Home for Orphan and Workhouse Girls / Edgmond Girls Home, Newport, Shropshire

The Newport Home for Orphan and Workhouse Girls was founded in about 1893 through the initiative of Miss Mary Selina Roddam. On 15 September, its premises at Chetwynd End, Newport, were licensed for use as a Certified School, enabling it to receive girls boarded out by the workhouse authorities. The girls were then trained for service. Miss Roddam was an active member of the Girls' Friendly Society, under whose auspices the home was run. By 1895, Miss Roddam had also become a member of the Newport Union's board of guardians.

On 10 February 1898, the home re-opened in new, purpose-built premises on the road from Newport to Edgmond, the cost of its construction being borne by Miss Roddam. The home was now formally known as the Edgmond Certified Home for Girls, though often shortened to the Edgmond Girls' Home. The new building could accommodate up to twenty girls, aged from 6 to 12 years at their date of admission. On the ground floor were an entrance ball (containing a stone staircase to the upper rooms), day room, matron's room, kitchen, back kitchen, pantries, lavatory etc; an additional staircase for use in emergencies; a detached washhouse, and various other outdoor offices. On the first floor were three dormitories, capable of holding 20 beds, matron's bedroom, isolation ward, lavatory; and on the next floor one large room. The water supply came from a deep well in the sandstone. The house was surrounded by gardens, all newly laid out.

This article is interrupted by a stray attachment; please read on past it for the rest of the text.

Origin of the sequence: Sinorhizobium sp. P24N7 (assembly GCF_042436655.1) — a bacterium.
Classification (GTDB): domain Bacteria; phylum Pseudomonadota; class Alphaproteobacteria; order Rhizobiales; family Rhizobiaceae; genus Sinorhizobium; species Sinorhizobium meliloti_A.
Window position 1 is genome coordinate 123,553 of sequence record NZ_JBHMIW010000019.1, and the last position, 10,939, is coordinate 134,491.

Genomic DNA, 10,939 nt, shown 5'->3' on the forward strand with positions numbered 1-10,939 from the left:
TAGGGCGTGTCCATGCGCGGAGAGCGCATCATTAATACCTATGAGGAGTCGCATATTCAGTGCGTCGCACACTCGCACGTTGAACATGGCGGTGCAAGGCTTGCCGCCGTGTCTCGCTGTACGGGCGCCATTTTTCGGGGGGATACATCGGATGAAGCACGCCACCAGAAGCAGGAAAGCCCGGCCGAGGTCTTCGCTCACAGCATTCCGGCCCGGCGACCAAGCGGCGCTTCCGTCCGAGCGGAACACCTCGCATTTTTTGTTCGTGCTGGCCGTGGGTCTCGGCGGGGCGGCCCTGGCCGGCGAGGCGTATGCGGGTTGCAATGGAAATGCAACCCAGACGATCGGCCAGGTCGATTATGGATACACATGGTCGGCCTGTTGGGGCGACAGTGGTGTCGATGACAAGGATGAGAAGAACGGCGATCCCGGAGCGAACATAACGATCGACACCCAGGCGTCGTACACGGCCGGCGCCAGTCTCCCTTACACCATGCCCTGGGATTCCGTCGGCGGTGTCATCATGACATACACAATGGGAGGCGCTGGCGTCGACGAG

Former Edgmond Girls' Home. © Peter Higginbotham

The home closed in the 1920s and the property is now a private residence.

Records

Note: many repositories impose a closure period of up to 100 years for records identifying individuals. Before travelling a long distance, always check that the records you want to consult will be available.

  • Records of the Girls' Friendly Society are deposited at The Women's Library, London School of Economics, 10 Portugal Street, London, WC2A 2HD.
  • Certified Schools were run by a wide range of groups and individuals and have no central records. However, relevant information may survive in the records of the Poor Law Union that placed each child at a particular establishment. The best place to start is the union covering the area where the child previously resided, although children were sometimes sent further afield.

Bibliography